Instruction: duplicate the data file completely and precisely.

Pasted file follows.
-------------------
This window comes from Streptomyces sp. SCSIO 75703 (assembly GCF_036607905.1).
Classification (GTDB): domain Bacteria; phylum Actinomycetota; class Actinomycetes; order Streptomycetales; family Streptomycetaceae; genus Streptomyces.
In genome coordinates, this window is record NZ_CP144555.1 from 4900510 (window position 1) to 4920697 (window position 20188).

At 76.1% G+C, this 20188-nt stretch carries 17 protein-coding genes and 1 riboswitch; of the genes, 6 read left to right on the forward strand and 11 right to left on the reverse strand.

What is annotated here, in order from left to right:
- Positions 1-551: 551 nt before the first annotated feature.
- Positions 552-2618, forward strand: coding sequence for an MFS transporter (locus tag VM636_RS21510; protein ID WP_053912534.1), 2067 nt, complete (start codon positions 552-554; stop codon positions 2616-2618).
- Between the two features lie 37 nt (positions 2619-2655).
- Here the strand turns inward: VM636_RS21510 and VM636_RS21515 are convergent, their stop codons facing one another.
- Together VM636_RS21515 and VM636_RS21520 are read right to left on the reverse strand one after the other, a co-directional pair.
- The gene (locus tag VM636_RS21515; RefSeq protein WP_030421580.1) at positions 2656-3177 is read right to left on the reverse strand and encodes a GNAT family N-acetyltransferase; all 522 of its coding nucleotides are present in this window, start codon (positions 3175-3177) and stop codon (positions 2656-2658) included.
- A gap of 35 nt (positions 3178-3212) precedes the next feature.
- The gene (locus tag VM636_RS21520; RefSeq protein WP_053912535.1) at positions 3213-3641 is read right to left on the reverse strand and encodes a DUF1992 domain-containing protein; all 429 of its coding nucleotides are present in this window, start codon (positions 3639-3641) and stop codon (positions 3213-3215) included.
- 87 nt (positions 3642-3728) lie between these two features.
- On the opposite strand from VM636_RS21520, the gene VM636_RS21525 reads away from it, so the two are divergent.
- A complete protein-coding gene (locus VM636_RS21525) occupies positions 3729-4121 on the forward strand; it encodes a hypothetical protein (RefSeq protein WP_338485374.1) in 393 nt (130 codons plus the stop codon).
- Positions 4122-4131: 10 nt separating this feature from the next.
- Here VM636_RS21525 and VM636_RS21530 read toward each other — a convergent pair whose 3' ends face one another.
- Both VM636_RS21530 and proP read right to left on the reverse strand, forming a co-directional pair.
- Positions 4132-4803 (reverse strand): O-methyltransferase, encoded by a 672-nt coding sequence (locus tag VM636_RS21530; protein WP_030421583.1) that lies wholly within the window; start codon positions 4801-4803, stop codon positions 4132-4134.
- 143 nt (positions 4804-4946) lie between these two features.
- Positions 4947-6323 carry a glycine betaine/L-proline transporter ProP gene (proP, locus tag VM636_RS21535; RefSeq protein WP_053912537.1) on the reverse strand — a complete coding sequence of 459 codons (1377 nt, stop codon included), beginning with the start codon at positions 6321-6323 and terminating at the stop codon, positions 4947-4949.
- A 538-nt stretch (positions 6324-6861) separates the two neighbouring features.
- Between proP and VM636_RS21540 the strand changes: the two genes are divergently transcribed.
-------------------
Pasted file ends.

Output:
This window comes from Streptomyces sp. SCSIO 75703 (assembly GCF_036607905.1).
Classification (GTDB): domain Bacteria; phylum Actinomycetota; class Actinomycetes; order Streptomycetales; family Streptomycetaceae; genus Streptomyces.
In genome coordinates, this window is record NZ_CP144555.1 from 4900510 (window position 1) to 4920697 (window position 20188).

At 76.1% G+C, this 20188-nt stretch carries 17 protein-coding genes and 1 riboswitch; of the genes, 6 read left to right on the forward strand and 11 right to left on the reverse strand.

What is annotated here, in order from left to right:
- Positions 1-551: 551 nt before the first annotated feature.
- Positions 552-2618, forward strand: coding sequence for an MFS transporter (locus tag VM636_RS21510; protein ID WP_053912534.1), 2067 nt, complete (start codon positions 552-554; stop codon positions 2616-2618).
- Between the two features lie 37 nt (positions 2619-2655).
- Here the strand turns inward: VM636_RS21510 and VM636_RS21515 are convergent, their stop codons facing one another.
- Together VM636_RS21515 and VM636_RS21520 are read right to left on the reverse strand one after the other, a co-directional pair.
- The gene (locus tag VM636_RS21515; RefSeq protein WP_030421580.1) at positions 2656-3177 is read right to left on the reverse strand and encodes a GNAT family N-acetyltransferase; all 522 of its coding nucleotides are present in this window, start codon (positions 3175-3177) and stop codon (positions 2656-2658) included.
- A gap of 35 nt (positions 3178-3212) precedes the next feature.
- The gene (locus tag VM636_RS21520; RefSeq protein WP_053912535.1) at positions 3213-3641 is read right to left on the reverse strand and encodes a DUF1992 domain-containing protein; all 429 of its coding nucleotides are present in this window, start codon (positions 3639-3641) and stop codon (positions 3213-3215) included.
- 87 nt (positions 3642-3728) lie between these two features.
- On the opposite strand from VM636_RS21520, the gene VM636_RS21525 reads away from it, so the two are divergent.
- A complete protein-coding gene (locus VM636_RS21525) occupies positions 3729-4121 on the forward strand; it encodes a hypothetical protein (RefSeq protein WP_338485374.1) in 393 nt (130 codons plus the stop codon).
- Positions 4122-4131: 10 nt separating this feature from the next.
- Here VM636_RS21525 and VM636_RS21530 read toward each other — a convergent pair whose 3' ends face one another.
- Both VM636_RS21530 and proP read right to left on the reverse strand, forming a co-directional pair.
- Positions 4132-4803 (reverse strand): O-methyltransferase, encoded by a 672-nt coding sequence (locus tag VM636_RS21530; protein WP_030421583.1) that lies wholly within the window; start codon positions 4801-4803, stop codon positions 4132-4134.
- 143 nt (positions 4804-4946) lie between these two features.
- Positions 4947-6323 carry a glycine betaine/L-proline transporter ProP gene (proP, locus tag VM636_RS21535; RefSeq protein WP_053912537.1) on the reverse strand — a complete coding sequence of 459 codons (1377 nt, stop codon included), beginning with the start codon at positions 6321-6323 and terminating at the stop codon, positions 4947-4949.
- A 538-nt stretch (positions 6324-6861) separates the two neighbouring features.
- Between proP and VM636_RS21540 the strand changes: the two genes are divergently transcribed.